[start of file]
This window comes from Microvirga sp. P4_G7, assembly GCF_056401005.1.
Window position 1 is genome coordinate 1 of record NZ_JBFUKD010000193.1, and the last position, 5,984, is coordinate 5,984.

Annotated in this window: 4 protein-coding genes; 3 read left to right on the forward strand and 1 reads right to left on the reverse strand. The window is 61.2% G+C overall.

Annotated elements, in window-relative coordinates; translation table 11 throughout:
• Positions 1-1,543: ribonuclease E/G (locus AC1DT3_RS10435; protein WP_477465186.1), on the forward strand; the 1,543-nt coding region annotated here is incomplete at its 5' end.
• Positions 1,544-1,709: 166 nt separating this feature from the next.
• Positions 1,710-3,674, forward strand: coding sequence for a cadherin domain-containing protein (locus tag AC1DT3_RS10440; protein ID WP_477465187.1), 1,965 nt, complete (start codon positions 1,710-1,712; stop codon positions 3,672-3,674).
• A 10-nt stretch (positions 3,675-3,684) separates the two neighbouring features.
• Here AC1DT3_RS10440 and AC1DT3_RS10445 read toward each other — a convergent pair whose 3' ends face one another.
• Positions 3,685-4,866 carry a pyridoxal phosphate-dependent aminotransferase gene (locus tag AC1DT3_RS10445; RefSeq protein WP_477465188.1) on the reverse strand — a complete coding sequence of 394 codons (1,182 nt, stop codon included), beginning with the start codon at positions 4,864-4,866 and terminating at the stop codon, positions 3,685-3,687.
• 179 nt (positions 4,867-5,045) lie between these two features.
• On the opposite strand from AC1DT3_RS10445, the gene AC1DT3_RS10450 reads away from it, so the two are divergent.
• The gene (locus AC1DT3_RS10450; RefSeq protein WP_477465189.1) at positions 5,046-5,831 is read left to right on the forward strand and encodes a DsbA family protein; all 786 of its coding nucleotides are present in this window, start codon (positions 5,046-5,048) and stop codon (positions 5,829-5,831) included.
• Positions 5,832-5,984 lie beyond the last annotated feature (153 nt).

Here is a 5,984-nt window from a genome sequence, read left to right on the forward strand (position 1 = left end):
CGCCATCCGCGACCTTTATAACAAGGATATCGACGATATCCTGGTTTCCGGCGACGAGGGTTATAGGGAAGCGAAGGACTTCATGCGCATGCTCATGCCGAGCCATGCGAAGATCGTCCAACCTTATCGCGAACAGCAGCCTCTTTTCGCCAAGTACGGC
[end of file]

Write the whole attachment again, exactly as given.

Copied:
This window comes from Microvirga sp. P4_G7, assembly GCF_056401005.1.
Window position 1 is genome coordinate 1 of record NZ_JBFUKD010000193.1, and the last position, 5,984, is coordinate 5,984.

Annotated in this window: 4 protein-coding genes; 3 read left to right on the forward strand and 1 reads right to left on the reverse strand. The window is 61.2% G+C overall.

Annotated elements, in window-relative coordinates; translation table 11 throughout:
• Positions 1-1,543: ribonuclease E/G (locus AC1DT3_RS10435; protein WP_477465186.1), on the forward strand; the 1,543-nt coding region annotated here is incomplete at its 5' end.
• Positions 1,544-1,709: 166 nt separating this feature from the next.
• Positions 1,710-3,674, forward strand: coding sequence for a cadherin domain-containing protein (locus tag AC1DT3_RS10440; protein ID WP_477465187.1), 1,965 nt, complete (start codon positions 1,710-1,712; stop codon positions 3,672-3,674).
• A 10-nt stretch (positions 3,675-3,684) separates the two neighbouring features.
• Here AC1DT3_RS10440 and AC1DT3_RS10445 read toward each other — a convergent pair whose 3' ends face one another.
• Positions 3,685-4,866 carry a pyridoxal phosphate-dependent aminotransferase gene (locus tag AC1DT3_RS10445; RefSeq protein WP_477465188.1) on the reverse strand — a complete coding sequence of 394 codons (1,182 nt, stop codon included), beginning with the start codon at positions 4,864-4,866 and terminating at the stop codon, positions 3,685-3,687.
• 179 nt (positions 4,867-5,045) lie between these two features.
• On the opposite strand from AC1DT3_RS10445, the gene AC1DT3_RS10450 reads away from it, so the two are divergent.
• The gene (locus AC1DT3_RS10450; RefSeq protein WP_477465189.1) at positions 5,046-5,831 is read left to right on the forward strand and encodes a DsbA family protein; all 786 of its coding nucleotides are present in this window, start codon (positions 5,046-5,048) and stop codon (positions 5,829-5,831) included.
• Positions 5,832-5,984 lie beyond the last annotated feature (153 nt).

Here is a 5,984-nt window from a genome sequence, read left to right on the forward strand (position 1 = left end):
CGCCATCCGCGACCTTTATAACAAGGATATCGACGATATCCTGGTTTCCGGCGACGAGGGTTATAGGGAAGCGAAGGACTTCATGCGCATGCTCATGCCGAGCCATGCGAAGATCGTCCAACCTTATCGCGAACAGCAGCCTCTTTTCGCCAAGTACGGC